Increasingly corporates will be targeted both for traditional sport sponsorship but increasingly for funding through corporate and social responsibility budgets (CSR). A majority of the public (57%) agree that for the legacy to succeed corporate sponsors need to understand the role that sport plays in the lives of customers, employees and their communities. Such sentiment is greatest among the 40-64 age-group, many of whom are high earners.
Charities that make a difference to young peoples’ lives through sport have broad public appeal, with just under a half of adults pledging support, little changed in the past year. Regionally the highest level of support is in London and the North West.
Part of support for charities may also be through volunteering, with the Games Makers inspiring some 8 million people to volunteer in sports and community activity In September 2012. In the latest survey the numbers of people who have become a volunteer in sporting and community activity is some 4 million, with the highest proportion among the under 30s (13%, compared to 8% overall). Maintaining the support and enthusiasm of volunteers will be a key benchmark of the London 2012 Legacy.
While the public mood in assessing the economic benefits of winning the Olympics has wavered, delivering the Games in such a memorable manner created a big shift in sentiment. JGFR /GfK research asked in all 12 surveys whether the public believed there would be economic benefits from the Olympics, with on average around 3 out of 10 supportive.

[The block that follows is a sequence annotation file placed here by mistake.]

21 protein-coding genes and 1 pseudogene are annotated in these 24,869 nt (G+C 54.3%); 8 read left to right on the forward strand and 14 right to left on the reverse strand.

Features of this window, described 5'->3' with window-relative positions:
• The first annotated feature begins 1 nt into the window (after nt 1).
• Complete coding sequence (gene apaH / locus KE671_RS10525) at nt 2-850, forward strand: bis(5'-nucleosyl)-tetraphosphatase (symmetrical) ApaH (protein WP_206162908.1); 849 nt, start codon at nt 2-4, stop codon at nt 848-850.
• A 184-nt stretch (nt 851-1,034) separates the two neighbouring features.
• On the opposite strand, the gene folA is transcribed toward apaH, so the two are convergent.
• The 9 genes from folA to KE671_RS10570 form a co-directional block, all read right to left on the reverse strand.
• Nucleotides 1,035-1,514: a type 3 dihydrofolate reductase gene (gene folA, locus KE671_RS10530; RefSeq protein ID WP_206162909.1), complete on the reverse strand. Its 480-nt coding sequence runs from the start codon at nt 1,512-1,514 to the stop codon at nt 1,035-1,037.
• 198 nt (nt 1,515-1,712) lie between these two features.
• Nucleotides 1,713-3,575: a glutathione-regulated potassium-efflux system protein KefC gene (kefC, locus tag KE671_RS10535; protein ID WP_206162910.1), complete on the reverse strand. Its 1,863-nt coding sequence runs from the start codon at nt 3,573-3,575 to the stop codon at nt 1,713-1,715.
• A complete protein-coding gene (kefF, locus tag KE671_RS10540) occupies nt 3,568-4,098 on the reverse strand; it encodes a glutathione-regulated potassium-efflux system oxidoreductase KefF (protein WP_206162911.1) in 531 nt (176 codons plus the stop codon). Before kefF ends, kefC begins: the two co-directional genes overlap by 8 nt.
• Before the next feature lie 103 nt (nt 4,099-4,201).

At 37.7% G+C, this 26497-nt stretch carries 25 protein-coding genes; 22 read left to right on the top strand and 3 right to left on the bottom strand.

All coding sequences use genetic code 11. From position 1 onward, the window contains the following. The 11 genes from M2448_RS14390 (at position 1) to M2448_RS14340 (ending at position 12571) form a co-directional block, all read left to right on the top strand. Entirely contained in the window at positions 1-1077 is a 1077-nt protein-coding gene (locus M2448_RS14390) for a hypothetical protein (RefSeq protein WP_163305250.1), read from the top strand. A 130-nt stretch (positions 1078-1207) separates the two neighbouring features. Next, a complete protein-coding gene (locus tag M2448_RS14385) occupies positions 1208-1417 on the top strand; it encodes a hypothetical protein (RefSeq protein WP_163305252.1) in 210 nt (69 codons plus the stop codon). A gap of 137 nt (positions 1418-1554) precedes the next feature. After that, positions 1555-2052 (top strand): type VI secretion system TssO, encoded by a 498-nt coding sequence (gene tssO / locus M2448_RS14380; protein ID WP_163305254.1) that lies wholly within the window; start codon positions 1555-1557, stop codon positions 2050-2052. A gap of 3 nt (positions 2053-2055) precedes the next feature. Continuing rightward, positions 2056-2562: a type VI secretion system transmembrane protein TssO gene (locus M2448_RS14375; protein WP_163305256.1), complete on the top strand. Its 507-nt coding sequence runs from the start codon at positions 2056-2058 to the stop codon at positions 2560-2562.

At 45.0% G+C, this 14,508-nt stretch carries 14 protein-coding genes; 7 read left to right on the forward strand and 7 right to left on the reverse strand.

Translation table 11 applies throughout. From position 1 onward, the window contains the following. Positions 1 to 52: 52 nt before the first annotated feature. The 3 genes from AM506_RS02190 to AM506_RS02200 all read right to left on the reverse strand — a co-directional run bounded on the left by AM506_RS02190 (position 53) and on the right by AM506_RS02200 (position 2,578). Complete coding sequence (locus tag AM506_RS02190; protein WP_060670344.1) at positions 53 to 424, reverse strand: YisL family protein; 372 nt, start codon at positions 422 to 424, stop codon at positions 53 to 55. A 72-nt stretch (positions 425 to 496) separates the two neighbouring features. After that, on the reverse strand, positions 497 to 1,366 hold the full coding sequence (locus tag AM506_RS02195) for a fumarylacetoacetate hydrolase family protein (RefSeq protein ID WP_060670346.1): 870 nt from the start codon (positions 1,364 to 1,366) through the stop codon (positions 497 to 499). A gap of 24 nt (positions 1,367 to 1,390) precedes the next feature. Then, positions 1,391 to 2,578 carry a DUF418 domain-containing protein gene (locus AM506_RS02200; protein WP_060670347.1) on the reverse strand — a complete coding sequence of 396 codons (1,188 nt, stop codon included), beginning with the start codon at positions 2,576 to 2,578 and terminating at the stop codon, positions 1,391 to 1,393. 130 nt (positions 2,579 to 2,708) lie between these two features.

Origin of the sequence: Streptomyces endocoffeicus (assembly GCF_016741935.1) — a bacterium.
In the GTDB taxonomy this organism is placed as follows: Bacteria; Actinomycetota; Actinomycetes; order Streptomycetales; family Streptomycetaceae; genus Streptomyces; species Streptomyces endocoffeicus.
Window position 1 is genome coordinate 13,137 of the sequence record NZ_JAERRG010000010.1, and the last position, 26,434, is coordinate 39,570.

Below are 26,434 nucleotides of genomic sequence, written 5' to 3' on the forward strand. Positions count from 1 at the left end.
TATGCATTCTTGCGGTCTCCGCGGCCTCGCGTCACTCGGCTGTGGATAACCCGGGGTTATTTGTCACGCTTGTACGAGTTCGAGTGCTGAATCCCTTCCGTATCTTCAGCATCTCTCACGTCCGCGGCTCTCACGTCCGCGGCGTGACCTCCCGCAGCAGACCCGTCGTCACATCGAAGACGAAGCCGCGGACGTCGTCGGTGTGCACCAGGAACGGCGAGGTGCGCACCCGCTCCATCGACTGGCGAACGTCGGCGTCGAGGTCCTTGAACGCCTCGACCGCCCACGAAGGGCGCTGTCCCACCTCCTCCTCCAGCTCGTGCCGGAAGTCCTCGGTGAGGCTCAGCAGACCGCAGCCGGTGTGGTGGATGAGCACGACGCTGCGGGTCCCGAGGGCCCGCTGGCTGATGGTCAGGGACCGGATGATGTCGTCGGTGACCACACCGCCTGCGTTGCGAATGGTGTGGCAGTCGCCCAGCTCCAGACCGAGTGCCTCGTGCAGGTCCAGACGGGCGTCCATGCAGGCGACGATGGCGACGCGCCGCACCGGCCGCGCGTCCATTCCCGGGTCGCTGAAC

Since September 2012 there has been a big rise among the public expecting major economic benefits for the UK with approaching 50% of adults believing that the Olympics / Paralympics has boosted Brand Britannia. Regionally there is strongest support for the statement in the North East (62%). As host region, Londoners are less convinced about the major economic benefits (42%).
Indeed Londoners across many of the statements are less enthusiastic about the impact of the Olympics / Paralympics than other regions suggesting that there is much work to be done in cementing a London Games legacy. While many Londoners received Games tickets at the last minute, this came following many months when demand for tickets overwhelmed supply with negative perceptions of London 2012.
For Glasgow as it prepares for next year’s Commonwealth Games demand for tickets is just below a half of the demand for Olympics tickets, with 8% of the UK population (18% of Scots) intending to apply for tickets. The coming months will be crucial for Commonwealth Games organisers as ticket allocations are announced. Avoiding disappointing local demand is one of the lessons of the London ticketing process. Corporate sponsors need to be seen to support customers in experiencing the Games.
John Gilbert, Chief Executive JGFR, commented:
“Strong economic growth in 2014 should help to maintain the Legacy momentum through more funding becoming available. The public mood remains very engaged with major sporting events as demand for Commonwealth Games tickets highlights. Having a single Minister responsible for the Legacy as proposed in the House of Lords report would provide a valuable focal point.”